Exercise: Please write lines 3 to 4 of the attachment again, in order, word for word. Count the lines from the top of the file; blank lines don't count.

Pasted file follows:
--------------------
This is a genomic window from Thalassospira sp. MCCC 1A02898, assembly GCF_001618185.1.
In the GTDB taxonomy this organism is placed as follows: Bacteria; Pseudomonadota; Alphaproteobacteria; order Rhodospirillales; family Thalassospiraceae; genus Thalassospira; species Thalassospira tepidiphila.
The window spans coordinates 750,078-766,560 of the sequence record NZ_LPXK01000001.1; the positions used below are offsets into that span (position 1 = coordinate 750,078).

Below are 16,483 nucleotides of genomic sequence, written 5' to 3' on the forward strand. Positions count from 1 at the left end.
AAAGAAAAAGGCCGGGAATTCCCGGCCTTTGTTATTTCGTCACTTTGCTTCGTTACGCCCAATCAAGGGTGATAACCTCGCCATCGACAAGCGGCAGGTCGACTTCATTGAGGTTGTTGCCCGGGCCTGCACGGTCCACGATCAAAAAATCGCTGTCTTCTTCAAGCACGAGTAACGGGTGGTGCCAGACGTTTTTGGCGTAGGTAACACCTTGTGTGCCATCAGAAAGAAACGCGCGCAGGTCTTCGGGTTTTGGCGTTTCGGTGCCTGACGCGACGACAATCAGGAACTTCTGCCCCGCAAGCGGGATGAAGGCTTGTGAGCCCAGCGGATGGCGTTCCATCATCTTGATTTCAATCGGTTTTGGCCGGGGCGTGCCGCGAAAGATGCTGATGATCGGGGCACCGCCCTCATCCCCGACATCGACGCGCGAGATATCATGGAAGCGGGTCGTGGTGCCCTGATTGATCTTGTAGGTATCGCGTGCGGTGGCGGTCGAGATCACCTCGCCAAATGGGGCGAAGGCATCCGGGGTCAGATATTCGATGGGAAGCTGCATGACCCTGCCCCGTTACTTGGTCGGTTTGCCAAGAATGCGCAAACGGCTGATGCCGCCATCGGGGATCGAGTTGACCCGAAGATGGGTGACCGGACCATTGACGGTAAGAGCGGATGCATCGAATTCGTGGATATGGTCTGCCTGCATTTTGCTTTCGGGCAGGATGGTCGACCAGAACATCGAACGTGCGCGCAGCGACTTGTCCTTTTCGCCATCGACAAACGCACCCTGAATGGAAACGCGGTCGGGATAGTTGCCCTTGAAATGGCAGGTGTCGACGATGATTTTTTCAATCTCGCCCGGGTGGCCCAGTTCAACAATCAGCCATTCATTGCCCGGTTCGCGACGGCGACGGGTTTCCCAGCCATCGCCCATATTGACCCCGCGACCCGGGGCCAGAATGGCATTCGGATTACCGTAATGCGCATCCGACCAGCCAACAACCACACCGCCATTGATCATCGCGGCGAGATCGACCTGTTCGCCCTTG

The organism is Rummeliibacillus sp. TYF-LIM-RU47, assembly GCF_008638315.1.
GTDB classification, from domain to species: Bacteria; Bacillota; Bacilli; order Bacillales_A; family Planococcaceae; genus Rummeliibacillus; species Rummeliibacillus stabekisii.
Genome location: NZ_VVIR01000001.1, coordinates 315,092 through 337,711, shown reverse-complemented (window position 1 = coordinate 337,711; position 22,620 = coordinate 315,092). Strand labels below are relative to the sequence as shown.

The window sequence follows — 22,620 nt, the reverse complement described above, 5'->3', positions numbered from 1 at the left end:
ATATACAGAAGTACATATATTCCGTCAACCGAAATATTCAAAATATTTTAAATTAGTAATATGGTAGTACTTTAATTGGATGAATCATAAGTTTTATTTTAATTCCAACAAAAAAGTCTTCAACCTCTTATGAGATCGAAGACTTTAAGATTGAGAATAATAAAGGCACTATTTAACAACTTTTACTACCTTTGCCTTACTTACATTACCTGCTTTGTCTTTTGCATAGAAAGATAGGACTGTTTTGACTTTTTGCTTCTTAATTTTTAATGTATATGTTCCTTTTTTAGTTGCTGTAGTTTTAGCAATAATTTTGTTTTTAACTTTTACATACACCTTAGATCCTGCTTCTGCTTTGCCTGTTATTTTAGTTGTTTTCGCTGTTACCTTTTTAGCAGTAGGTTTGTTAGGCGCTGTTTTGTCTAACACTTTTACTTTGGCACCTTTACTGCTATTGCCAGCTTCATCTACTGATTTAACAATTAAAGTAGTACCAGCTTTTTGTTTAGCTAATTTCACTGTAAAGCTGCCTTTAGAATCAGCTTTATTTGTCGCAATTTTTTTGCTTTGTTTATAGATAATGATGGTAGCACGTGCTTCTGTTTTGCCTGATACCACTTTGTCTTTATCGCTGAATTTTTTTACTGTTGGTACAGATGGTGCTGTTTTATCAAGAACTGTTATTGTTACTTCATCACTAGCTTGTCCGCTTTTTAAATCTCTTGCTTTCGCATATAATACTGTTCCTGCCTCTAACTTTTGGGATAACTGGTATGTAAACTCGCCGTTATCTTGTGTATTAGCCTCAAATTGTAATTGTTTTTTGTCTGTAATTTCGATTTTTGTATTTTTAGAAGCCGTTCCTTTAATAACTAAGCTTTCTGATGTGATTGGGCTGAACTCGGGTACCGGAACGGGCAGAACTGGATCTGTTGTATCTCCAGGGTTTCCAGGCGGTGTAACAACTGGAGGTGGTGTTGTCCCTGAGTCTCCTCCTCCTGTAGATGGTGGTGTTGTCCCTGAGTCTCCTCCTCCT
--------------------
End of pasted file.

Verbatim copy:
The window spans coordinates 750,078-766,560 of the sequence record NZ_LPXK01000001.1; the positions used below are offsets into that span (position 1 = coordinate 750,078).

Below are 16,483 nucleotides of genomic sequence, written 5' to 3' on the forward strand. Positions count from 1 at the left end.